Local councils in Melbourne’s western region have agreed to a low carbon plan that includes a cool roofs program for commercial buildings, planning scheme amendments to deliver higher energy efficiency standards for residential buildings, and voluntary incentives for developers of high performance commercial buildings.
The Low Carbon West plan was launched last month by the Western Alliance for Greenhouse Action, which includes the councils at Hobsons Bay, Wyndham, Greater Geelong, Moonee Valley, Maribyrnong, Melton, Moorabool, Brimbank, with the strategy developed by AECOM and Arup.
Priority areas for attention include improving energy efficiency in commercial buildings, industrial facilities and houses, capturing landfill gas, reducing waste coal mine gas, reforesting and revegetating marginal lands, improving agricultural soils, managing fires in savannah grasslands and managing savannah fires.
A shortlist of 24 actions include:
- A bulk buy scheme for solar PV for non-residential buildings
- Promote sustainability measures to the community through the Urban Sustainability Atlas, particularly for new buildings to identify opportunities for solar PV installations. The atlas will also detail thermal conditions for specific sites.
- Planning scheme amendment for new and renovated residential buildings and new non-residential buildings for buildings to be high performance; in addition, advocate for reforms to improve national building standards such as the National Construction Code
- Recycling promotion and education
- Organic waste program to divert organic waste from landfill and redistribute back to households as compost
- Implement a ‘white roofs’ or ‘cool roofs’ program for non-residential buildings
- Provide voluntary planning benefits or incentives for high performance non-residential building applicants
According to WAGA’s data, up to 180,000 new homes will be required in the region by 2031, leading to a major increase in overall carbon emissions. Analysis shows there is a direct relationship between the size of dwellings and the level of emissions under current design and construction practices. The commercial sector also shows a similar trend. However, the WAGA region also has Victoria’s highest uptake of domestic solar energy systems, with just over 10 per cent of dwellings having rooftop solar hot water systems and about nine per cent rooftop solar photo voltaic power generation.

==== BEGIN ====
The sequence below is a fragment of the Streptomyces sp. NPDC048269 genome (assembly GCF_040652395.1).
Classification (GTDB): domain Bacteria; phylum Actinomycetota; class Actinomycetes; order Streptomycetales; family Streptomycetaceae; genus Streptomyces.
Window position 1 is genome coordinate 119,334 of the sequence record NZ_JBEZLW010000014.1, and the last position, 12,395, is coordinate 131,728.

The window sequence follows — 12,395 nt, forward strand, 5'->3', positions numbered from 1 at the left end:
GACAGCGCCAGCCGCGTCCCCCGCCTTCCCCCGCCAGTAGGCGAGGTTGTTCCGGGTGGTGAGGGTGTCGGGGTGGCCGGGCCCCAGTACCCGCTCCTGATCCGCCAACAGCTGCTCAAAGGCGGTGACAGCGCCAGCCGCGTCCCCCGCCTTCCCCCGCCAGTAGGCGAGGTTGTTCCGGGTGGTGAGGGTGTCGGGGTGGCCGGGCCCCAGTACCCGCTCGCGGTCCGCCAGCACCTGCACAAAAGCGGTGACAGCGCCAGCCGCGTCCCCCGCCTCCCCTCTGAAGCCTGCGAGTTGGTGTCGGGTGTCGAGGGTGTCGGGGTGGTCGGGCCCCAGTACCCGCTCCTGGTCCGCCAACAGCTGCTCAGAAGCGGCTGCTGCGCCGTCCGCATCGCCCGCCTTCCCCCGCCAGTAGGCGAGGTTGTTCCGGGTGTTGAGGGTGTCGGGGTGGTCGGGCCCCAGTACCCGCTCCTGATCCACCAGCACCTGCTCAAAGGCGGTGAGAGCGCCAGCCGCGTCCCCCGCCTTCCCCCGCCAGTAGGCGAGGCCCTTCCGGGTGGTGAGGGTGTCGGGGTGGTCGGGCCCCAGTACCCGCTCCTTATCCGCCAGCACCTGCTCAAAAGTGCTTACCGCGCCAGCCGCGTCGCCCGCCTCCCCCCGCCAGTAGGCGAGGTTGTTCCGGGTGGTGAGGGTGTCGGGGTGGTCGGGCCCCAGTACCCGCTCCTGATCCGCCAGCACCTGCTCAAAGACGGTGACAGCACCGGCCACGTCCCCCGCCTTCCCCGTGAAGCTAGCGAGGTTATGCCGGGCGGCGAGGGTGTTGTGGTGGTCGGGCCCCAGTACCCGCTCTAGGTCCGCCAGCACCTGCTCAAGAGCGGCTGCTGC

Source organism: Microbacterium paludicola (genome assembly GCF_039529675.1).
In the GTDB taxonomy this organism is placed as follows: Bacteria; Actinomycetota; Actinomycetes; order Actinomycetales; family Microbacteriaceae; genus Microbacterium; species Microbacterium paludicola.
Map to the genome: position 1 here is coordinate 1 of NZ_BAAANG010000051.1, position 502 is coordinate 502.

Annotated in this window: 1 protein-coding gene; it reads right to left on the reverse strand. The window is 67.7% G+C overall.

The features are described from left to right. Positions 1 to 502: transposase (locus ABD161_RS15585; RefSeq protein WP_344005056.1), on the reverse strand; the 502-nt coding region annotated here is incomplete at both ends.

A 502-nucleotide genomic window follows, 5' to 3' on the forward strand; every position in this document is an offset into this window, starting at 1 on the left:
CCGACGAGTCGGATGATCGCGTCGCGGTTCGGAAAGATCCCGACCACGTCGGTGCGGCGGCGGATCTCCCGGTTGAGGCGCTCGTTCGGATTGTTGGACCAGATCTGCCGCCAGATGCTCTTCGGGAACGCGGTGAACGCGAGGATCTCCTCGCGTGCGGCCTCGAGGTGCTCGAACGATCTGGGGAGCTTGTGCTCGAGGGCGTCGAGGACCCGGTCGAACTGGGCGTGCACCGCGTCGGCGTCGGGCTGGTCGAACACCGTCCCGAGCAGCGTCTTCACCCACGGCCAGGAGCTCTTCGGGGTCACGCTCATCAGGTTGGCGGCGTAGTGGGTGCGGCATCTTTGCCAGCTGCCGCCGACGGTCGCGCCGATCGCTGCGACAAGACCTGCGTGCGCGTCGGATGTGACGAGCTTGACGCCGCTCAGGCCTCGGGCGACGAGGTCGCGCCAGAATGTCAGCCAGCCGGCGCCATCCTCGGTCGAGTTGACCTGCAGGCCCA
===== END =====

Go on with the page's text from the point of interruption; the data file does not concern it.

The region is also experiencing a transition with the manufacturing and defence land being freed for development. The strategy suggests these sites could become showcases of sustainable design and construction for mixed use projects.
“There is an opportunity to require new buildings to be designed to be energy efficient and renewably powered,” the strategy says. “Over the past decades, building energy efficiency standards have improved substantially. For example, the Victorian minimum standard for new homes is 6-star NatHERS, an improvement since the 4-Star requirements of 2003.
“A number of Precinct Structure Plans and Planning Scheme Amendments are still being developed, amended, or being prepared. There is an opportunity to influence the design of these precincts to host energy efficient buildings.”
There are a number of high-performance building examples in the region, including 5-Star Green Star commercial and education projects, and residential examples including a seven star display home by Burbank and a display home by Lend Lease with a rating of 8.3 NatHERS.
The strategy says that in addition to the GHG emissions reductions possible, there is also the potential for increase in skills and jobs within the region.
A launch was held on November 25 at the Incinerator Gallery in Moonee Ponds, and included a presentation by NuGreen Solutions director Geoff Gourley who gave the audience examples of how carbon savings could be achieved in buildings.
The full strategy documents for Low Carbon West can be downloaded here.